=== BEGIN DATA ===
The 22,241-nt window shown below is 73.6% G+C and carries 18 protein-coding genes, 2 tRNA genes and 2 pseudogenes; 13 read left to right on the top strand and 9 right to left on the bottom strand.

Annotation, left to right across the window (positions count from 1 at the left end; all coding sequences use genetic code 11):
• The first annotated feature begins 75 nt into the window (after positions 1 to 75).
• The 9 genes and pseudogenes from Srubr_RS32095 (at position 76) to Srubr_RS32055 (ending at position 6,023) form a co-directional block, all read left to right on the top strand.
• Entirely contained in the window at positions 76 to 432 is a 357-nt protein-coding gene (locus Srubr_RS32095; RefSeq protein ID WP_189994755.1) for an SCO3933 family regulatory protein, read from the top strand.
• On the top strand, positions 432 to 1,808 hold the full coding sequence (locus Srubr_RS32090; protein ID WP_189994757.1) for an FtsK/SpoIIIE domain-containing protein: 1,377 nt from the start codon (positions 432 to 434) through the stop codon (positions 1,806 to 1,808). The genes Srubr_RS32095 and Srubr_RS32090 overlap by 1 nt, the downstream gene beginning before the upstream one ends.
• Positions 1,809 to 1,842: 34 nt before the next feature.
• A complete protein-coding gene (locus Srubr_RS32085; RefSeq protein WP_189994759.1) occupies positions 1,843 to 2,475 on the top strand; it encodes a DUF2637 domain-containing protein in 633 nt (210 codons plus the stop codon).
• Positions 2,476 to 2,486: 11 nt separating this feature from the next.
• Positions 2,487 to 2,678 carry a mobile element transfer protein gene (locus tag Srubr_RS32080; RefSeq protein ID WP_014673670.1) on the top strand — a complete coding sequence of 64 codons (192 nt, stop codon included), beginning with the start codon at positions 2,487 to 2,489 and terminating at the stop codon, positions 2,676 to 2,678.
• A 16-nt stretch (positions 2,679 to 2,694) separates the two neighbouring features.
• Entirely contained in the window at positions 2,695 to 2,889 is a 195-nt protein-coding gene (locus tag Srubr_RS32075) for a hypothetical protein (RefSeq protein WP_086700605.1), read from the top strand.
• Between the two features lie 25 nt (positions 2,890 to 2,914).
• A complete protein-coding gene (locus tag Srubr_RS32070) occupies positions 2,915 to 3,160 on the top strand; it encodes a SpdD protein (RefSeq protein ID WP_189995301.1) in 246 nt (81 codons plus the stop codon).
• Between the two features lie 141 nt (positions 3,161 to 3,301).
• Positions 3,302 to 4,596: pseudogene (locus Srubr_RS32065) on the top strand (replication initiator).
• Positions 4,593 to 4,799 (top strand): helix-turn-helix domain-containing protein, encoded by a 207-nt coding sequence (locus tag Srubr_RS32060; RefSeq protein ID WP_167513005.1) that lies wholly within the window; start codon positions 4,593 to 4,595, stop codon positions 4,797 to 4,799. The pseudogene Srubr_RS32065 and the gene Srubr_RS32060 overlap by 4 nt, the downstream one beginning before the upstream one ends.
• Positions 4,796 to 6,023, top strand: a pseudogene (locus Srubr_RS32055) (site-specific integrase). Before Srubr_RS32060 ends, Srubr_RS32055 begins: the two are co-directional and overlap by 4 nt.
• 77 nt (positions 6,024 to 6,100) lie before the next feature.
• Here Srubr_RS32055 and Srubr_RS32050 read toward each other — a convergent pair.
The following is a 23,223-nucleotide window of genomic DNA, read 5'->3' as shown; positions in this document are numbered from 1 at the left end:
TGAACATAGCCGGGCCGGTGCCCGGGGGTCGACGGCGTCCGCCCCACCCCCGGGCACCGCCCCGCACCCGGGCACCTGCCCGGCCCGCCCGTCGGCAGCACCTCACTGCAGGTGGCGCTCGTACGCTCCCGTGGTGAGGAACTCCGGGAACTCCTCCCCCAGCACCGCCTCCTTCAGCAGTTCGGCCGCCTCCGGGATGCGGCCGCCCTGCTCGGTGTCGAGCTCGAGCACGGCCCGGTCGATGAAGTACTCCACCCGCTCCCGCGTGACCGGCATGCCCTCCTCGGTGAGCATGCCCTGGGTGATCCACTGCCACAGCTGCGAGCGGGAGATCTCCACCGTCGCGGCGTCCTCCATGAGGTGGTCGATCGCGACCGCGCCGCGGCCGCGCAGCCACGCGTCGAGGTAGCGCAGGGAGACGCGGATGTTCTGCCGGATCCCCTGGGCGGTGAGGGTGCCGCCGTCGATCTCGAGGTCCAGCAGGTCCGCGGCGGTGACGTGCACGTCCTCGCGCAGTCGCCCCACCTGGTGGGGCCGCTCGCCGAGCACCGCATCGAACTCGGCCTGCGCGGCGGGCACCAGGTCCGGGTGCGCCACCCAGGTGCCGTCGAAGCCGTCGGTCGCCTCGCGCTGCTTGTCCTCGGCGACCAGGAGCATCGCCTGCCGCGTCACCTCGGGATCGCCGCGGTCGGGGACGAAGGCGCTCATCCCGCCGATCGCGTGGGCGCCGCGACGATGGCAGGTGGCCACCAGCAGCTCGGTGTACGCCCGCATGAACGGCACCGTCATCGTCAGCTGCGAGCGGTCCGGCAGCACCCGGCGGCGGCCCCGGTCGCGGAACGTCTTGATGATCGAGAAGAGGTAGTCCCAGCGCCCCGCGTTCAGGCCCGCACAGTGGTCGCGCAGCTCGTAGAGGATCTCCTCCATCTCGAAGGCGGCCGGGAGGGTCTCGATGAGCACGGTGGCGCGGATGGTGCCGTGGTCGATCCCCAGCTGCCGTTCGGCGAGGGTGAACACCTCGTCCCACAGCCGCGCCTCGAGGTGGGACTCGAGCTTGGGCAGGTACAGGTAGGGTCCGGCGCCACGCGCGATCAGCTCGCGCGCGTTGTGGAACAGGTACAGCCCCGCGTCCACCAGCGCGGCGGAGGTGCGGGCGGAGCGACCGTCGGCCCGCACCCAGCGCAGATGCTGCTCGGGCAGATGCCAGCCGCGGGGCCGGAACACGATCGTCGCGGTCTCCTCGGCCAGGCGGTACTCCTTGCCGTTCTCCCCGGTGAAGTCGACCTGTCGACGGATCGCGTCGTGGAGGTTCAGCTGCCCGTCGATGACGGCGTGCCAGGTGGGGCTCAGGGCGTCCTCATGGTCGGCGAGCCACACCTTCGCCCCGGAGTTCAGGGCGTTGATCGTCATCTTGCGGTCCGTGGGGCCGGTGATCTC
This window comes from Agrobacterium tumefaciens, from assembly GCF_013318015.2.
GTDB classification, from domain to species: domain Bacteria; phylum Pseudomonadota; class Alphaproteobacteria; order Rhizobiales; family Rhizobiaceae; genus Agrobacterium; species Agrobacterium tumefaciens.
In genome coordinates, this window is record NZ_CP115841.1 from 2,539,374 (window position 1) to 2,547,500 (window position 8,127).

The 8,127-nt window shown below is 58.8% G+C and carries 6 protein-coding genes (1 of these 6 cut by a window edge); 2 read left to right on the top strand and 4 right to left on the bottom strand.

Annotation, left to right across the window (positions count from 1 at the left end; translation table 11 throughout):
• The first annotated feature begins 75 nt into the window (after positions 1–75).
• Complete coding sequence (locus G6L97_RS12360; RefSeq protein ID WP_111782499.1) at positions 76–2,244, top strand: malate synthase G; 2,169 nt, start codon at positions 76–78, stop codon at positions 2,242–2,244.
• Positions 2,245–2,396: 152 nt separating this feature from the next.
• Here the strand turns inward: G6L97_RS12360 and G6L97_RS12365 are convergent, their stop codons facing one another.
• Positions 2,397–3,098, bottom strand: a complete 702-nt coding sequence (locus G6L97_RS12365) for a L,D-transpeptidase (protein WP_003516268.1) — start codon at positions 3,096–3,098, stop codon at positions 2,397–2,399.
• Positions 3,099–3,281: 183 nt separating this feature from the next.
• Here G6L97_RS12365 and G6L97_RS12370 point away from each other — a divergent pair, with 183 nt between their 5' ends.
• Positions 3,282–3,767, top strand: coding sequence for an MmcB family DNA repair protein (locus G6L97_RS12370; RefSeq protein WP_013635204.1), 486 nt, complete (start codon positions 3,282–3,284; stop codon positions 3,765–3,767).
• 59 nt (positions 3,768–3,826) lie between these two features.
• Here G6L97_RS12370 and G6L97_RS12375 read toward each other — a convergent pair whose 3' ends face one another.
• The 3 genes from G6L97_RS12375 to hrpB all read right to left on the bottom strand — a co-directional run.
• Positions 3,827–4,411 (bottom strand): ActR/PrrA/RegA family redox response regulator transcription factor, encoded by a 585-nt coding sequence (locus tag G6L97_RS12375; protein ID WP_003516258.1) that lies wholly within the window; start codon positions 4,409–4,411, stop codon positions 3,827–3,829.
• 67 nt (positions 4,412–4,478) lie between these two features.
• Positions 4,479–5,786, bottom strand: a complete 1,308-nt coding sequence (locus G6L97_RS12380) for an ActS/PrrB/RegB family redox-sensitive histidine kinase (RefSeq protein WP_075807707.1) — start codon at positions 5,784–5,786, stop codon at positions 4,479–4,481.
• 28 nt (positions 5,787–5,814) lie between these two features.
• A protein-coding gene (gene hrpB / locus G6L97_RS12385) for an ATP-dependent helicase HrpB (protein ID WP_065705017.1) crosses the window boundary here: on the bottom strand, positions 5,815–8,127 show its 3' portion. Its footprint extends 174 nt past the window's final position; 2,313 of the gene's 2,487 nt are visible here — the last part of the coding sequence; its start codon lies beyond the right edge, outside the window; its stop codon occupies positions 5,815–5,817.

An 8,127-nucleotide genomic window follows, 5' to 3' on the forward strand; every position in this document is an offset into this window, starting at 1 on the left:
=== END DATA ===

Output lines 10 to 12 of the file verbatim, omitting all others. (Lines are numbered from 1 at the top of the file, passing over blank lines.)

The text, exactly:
• Positions 2,487 to 2,678 carry a mobile element transfer protein gene (locus tag Srubr_RS32080; RefSeq protein ID WP_014673670.1) on the top strand — a complete coding sequence of 64 codons (192 nt, stop codon included), beginning with the start codon at positions 2,487 to 2,489 and terminating at the stop codon, positions 2,676 to 2,678.
• A 16-nt stretch (positions 2,679 to 2,694) separates the two neighbouring features.
• Entirely contained in the window at positions 2,695 to 2,889 is a 195-nt protein-coding gene (locus tag Srubr_RS32075) for a hypothetical protein (RefSeq protein WP_086700605.1), read from the top strand.